French mayor risks suspension over gay wedding

4th June 2004, Comments 0 comments

BEGLES, France, June 4 (AFP) - A French mayor has vowed to proceed with the country's first gay wedding Saturday despite government threats that he will be punished legally and the marriage immediately declared invalid.

BEGLES, France, June 4 (AFP) - A French mayor has vowed to proceed with the country's first gay wedding Saturday despite government threats that he will be punished legally and the marriage immediately declared invalid.

Noel Mamere, mayor in the Begles suburb of the southwestern city of Bordeaux and a leading figure in the opposition Greens party, has defiantly said he will celebrate the marriage between two men, a shopworker and a nurse, regardless of pressure from the centre-right government.

The issue has whipped up a blaze of publicity around Mamere, a former television presenter, and unsettled authorities determined to keep gay partnerships restricted to a civil contract that took effect in 1999 and known as PACS, which gives some but not all the rights of a marriage.

The interior ministry has even supplied the generally calm Mamere with a squad of bodyguards, given the tension over the issue, Le Monde newspaper reported.

The controversay triggered by a sudden rush of gay marriages in some US cities this year has brought international media attention on the case here.

"I am maintaining, based on my current information, my decision to proceed with this wedding on June 5," Mamere told journalists late Thursday.

He spoke after receiving a letter from Bordeaux state prosecutor, Bertrand de Loze, saying the wedding could not go ahead because the Begles address given by the homosexual celebrants, Jean-Luc Charpentier and Stephane Chapin, was deemed not genuine.

On Wednesday, Prime Minister Jean-Pierre Raffarin sharpened his government's tone against Mamere, warning: "If such a ceremony takes place, it cannot be called a marriage. It would be an illegal ceremony, null and void under the law."

He added that "any elected official who does not respect the law in this matter... will be exposed to the sanctions provided for by law."

Punishment could include suspending Mamere as mayor and a fine of EUR 1,500 (USD 1,800) for not following proper marriage procedures.Raffarin, President Jacques Chirac and other officials have interpreted French law to say that a marriage must exclusively be between a man and a woman.

The relevant text - article 75 of the country's Civil Code - is less precise, saying that a mayor "will receive a declaration from each party that they want to take each other for husband and wife".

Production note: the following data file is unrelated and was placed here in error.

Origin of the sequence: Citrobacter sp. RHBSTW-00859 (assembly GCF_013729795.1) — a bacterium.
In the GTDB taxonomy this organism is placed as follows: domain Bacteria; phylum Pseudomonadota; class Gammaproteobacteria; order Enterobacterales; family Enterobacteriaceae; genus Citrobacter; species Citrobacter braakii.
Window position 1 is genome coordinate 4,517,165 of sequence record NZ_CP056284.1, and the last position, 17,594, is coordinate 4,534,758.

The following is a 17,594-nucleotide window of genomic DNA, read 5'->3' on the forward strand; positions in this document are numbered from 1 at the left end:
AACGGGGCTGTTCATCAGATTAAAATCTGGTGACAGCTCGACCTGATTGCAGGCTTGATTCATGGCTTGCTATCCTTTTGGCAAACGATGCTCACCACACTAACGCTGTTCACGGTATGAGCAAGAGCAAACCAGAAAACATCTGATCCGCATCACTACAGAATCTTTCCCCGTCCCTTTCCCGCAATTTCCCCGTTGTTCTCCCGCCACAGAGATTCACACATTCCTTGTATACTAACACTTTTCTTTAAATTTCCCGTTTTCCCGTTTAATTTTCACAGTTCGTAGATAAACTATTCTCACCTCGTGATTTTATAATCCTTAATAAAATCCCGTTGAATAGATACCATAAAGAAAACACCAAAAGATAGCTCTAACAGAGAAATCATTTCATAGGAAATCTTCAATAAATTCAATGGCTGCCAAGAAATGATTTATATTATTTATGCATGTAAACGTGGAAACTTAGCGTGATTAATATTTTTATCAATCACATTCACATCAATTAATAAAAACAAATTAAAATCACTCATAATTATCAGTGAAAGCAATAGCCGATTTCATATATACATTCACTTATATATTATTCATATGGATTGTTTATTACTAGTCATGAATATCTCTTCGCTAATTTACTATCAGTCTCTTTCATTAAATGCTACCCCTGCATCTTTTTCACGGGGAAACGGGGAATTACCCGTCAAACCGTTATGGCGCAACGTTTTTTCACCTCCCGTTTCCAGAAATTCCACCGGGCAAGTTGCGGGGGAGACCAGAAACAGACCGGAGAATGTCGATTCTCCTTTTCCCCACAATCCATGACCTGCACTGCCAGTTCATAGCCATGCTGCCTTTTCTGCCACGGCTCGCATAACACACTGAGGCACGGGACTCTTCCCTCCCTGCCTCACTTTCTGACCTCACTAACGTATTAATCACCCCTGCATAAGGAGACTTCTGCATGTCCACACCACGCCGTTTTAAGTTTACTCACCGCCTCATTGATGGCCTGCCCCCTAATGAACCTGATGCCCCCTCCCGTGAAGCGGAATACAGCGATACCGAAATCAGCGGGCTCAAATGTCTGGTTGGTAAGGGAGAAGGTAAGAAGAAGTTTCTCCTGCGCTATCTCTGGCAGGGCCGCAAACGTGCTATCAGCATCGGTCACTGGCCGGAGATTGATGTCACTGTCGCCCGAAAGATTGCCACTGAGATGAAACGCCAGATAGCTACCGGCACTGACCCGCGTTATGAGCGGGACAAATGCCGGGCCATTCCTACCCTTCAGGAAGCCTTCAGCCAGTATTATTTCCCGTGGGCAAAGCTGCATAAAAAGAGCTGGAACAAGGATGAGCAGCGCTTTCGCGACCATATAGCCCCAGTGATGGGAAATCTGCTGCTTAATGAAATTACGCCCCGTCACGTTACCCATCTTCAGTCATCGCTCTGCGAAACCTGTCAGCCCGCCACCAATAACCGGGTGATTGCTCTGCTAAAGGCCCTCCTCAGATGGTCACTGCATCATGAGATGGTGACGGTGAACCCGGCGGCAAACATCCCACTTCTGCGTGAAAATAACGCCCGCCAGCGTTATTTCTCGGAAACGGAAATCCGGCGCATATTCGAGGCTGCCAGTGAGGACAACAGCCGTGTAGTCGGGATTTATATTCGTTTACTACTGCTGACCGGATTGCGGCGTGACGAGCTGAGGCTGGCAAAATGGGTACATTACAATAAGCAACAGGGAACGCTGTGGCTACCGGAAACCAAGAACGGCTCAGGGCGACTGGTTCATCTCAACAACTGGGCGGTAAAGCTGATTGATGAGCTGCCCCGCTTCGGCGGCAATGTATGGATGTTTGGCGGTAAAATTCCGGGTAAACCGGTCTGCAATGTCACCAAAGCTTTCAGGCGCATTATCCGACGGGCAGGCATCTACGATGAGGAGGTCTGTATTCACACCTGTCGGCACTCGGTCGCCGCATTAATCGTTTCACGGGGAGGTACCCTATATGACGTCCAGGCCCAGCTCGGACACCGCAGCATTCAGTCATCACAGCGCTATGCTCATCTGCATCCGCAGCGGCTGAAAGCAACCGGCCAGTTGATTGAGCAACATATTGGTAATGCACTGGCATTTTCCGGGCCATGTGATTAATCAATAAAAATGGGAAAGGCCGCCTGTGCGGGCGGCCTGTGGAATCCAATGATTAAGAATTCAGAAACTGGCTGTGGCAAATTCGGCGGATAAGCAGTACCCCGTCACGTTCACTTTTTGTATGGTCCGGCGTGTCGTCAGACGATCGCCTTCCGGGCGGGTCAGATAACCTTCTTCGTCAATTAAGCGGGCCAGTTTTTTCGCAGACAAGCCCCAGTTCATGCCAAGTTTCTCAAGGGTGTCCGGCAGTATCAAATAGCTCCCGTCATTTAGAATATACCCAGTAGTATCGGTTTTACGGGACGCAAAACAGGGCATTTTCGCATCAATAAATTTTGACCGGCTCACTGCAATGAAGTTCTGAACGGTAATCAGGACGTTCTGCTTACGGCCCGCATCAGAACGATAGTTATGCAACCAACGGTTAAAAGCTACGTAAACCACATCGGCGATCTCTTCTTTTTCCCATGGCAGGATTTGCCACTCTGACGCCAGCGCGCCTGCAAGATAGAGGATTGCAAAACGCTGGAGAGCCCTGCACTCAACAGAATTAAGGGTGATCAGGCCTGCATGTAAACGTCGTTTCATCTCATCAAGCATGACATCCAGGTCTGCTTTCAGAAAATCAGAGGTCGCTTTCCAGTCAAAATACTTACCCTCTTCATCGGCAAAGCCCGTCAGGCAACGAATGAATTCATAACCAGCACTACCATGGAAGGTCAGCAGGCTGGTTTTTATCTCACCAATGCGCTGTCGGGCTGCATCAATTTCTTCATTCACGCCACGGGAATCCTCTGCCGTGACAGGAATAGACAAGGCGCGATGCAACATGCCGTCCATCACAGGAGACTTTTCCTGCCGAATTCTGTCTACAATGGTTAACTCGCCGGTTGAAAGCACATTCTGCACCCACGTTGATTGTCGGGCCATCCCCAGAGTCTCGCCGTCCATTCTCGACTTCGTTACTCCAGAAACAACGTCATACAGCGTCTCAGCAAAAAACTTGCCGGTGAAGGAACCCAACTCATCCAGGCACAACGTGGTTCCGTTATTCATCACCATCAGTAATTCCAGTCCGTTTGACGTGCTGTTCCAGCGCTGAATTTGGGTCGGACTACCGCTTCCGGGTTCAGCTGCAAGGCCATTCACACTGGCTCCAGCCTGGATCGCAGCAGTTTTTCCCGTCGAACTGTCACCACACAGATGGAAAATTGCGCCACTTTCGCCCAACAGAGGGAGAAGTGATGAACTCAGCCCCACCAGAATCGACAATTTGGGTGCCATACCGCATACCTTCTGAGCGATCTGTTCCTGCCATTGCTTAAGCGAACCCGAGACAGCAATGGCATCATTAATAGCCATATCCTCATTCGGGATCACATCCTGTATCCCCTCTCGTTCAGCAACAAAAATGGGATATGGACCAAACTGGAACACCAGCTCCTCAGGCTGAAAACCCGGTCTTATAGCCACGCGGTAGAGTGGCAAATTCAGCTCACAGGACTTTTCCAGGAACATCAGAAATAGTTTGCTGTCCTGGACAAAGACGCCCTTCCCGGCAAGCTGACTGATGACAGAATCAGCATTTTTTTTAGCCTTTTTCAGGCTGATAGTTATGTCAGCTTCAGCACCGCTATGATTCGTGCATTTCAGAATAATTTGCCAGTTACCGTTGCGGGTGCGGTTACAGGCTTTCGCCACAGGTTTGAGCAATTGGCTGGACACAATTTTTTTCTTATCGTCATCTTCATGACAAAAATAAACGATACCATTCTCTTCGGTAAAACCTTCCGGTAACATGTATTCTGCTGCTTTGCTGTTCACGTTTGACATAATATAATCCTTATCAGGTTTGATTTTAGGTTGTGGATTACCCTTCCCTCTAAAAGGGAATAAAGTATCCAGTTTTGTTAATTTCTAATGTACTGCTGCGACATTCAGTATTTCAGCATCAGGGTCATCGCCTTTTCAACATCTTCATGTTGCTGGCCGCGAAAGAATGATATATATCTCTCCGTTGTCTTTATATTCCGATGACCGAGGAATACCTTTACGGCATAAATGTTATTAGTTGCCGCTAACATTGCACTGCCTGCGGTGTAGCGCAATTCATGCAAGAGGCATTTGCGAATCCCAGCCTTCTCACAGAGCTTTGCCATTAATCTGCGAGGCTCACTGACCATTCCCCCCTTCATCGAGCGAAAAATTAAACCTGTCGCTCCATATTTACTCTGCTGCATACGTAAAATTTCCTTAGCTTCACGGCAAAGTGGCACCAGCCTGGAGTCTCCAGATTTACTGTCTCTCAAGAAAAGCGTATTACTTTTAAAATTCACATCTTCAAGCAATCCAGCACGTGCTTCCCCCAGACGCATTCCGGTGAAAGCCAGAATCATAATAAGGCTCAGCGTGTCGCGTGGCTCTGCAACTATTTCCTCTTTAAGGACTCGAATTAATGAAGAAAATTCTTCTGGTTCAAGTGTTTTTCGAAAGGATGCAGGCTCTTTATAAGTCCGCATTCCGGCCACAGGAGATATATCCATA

Mamere and the couple he is to wed argue for a wider interpretation of the law and say that, in any case, France must adapt to the social reality of gay unions.

The couple have said they will take their case to the European Court of Human Rights if the marriage is rendered void.

After the contested wedding Saturday, Bordeaux is to host its annual Gay Pride march.

The looming confrontation generated front-page stories in French newspapers on Friday, rivalling coverage of preparations for the 60th anniversary of the D-Day landings in France.

The left-leaning Liberation daily foreshadowed Saturday's wedding ceremony by calling it "D-Day for gays".

Le Monde reflected that the institution of marriage has changed so much in the West that the challenge was to chart a course between marriage as a historic symbol of social stability and its promise of love and happiness for all couples, regardless of orientation.

Though many politicians have come forth with their opinions, there was no clear consensus.

The head of the main opposition party, Socialist Party leader Francois Hollande, said he supported legalising gay marriage but his predecessor, former prime minister and one-time presidential candidate Lionel Jospin, has expressed strong opposition.

A Greens councillor in Paris City Hall, Christophe Girard, who works for the capital's openly gay mayor, Bertrand Delanoe, said: "France's European neighbours who have already given legal rights to all couples must be smiling to see this country suddenly up in arms at the thought of a homosexual marriage."

The Netherlands and Belgium are the only European countries that currently allow same-sex civil marriages.


Subject: French news


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